The largest natural port in India and a place that has been embracing a diverse range of population for more than a century, the city of Mumbai has transformed and developed into a land instituted on the fundamentals of multiplicity, it’s acceptance, and integration. Along with an evolution of its population and communities over the years, the city has also witnessed a shift in its character, functioning, and culture.
These changes are supplemented by the reforming styles of art and architecture instilled in the city and one of the most salient paradigms of that is the evolution of the housing patterns that the city has encountered.
Though being one of the metropolitan cities of India and a densely populated urban area of the world today, the city has traces of the earliest human settlements from the 10th century, the Kanheri caves in Borivali, exhibiting the rock-cut architecture and a pattern of community settlement of that era.
The earliest built settlements of the city were the fishing villages and gaothans developed along the coast and the creeks, comprising small single or double storied houses recognized by their sloping roofs, a huge living space supplemented by smaller bedrooms, kitchen, and a verandah.
However, with the onset of the Portuguese colonization, the architectural styles marked a shift, and there was an amalgam of the Portuguese and the native styles incorporated into the emerging villages, one of which is the Khotachi Wadi in Girgaon.
From Portuguese, the city’s control was then succeeded by the British colonials, and simultaneously, with the expansion in trade and business, Mumbai developed to be one of the then port cities of India. This led to the increase in the number of settlements alongside the fort built by the Britishers in south Bombay, forming a town which comprised of ‘wadis’ – with two to three-storeyed structures with one room housing units, market places, and migrants, traders, and businessmen attempting to befit into the evolving culture and economy of the city.
With a constantly rising population and uneven settlement patterns growing along a single zone of the city, the Britishers introduced a planned area into the city to initiate decongestion and provided a pertinent settlement pattern to the varying communities in the city. These included the two to three-storeyed apartment housing with balconies overlooking the tranquil streets, in the Dadar – Matunga area, where the Parsi colony and the Hindu colony were established along with a seemly neighborhood.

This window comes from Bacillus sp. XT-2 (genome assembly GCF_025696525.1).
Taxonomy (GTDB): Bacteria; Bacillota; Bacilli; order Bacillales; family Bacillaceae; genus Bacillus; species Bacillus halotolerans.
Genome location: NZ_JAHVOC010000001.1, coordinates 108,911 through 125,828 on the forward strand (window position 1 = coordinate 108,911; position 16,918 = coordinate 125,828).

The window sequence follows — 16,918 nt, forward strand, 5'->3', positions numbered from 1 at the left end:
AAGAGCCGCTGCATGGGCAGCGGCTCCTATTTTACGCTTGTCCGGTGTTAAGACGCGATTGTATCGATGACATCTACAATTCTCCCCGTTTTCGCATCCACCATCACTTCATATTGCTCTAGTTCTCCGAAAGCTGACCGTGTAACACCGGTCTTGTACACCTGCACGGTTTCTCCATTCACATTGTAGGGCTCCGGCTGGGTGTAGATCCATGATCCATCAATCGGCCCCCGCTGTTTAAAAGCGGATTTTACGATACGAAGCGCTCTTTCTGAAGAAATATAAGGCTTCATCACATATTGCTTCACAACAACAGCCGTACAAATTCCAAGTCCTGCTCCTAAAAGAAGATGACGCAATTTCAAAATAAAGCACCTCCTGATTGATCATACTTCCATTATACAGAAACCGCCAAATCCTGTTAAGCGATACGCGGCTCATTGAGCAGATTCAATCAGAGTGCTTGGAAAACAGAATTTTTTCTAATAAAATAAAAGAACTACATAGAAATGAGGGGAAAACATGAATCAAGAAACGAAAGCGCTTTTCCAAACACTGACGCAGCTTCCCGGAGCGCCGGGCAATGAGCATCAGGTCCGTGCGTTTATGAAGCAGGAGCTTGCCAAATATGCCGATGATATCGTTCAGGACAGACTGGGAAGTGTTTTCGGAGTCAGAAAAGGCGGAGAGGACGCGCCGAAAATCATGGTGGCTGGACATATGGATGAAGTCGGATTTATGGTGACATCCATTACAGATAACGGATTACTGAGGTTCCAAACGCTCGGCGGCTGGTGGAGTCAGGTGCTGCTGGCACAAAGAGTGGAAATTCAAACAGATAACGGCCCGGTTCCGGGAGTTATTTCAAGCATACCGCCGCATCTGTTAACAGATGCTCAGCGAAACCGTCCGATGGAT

Though the typologies remained unvaried, the adopted architectural styles profoundly differed, as per the communities or as an attempt by the British to experiment, such as the Art Deco strip along the Marine lines.
The constantly increasing population in the city due to rising migrants, however, couldn’t be fitted into such colonies due to the lack of land and their inability to afford such a lifestyle in the city. Hence led to the establishment of chawls, which provided single-room housing units to these tenants, with shared sanitation facilities per floor and a common corridor to create an interactive environment for them.
Post-independence, the city witnessed a substantial change in the housing typologies provided by the State following the distinctive income groups in the city and an effort to yield an adequate standard of lifestyle. The basic facilities were provided to all irrespective of the income while other amenities varied, with differences in carpet areas, balconies, apartments and row houses, and social spaces.
Simultaneously, co-operative housing societies and Employee housing also steadily grew in the city which not only incorporated housing apartments with different carpet areas but also other facilities such as halls, schools, temples, and hospitals into their boundaries.
On the contrary, due to the rising cost of the houses and people’s inability to pay led to the increased number of slums, which people built out of bamboos, tin sheets, and asbestos sheets, with a need to have shelter in the city. Though the government later devised several schemes for slum rehabilitation projects, intending to provide better living conditions, the city still has a substantial amount of slums dispersed throughout its land, the Dharavi slums being the largest slum of Asia.
The onset of globalization, however, brought with itself several new townships into the city, having high rise housing projects with huge carpet areas and several other facilities such as plazas, gardens, clubs, and more. The city now beholds housing projects of 60 to 80 stories in height, including modern construction techniques as well as styles. The buildings, unlike earlier, do not comply with the architectural style of the neighborhood, instead of trying to seek a contemporary and distinctive style of its own.
The development of the city today has not been limited to the boundaries that it catered to earlier, rather there has been an extensive urban sprawl, with an intense transportation nexus being developed throughout these settlement patterns. These urban sprawls not only provided additional space of habitation but rather created an opportunity or experiment housing typologies and comprehend their functioning, such as Belapur incremental housing by Charles Correa or the CIDCO Low-Cost Housing by Raj Rewal.
What makes the city of Mumbai distinctive is not only the fact that it has witnessed such a diverse housing transformation but how the city, over the year, has managed to let these housing typologies to co-exist within its periphery, to have found a balance between the past and the present while continuing to aim for future interventions.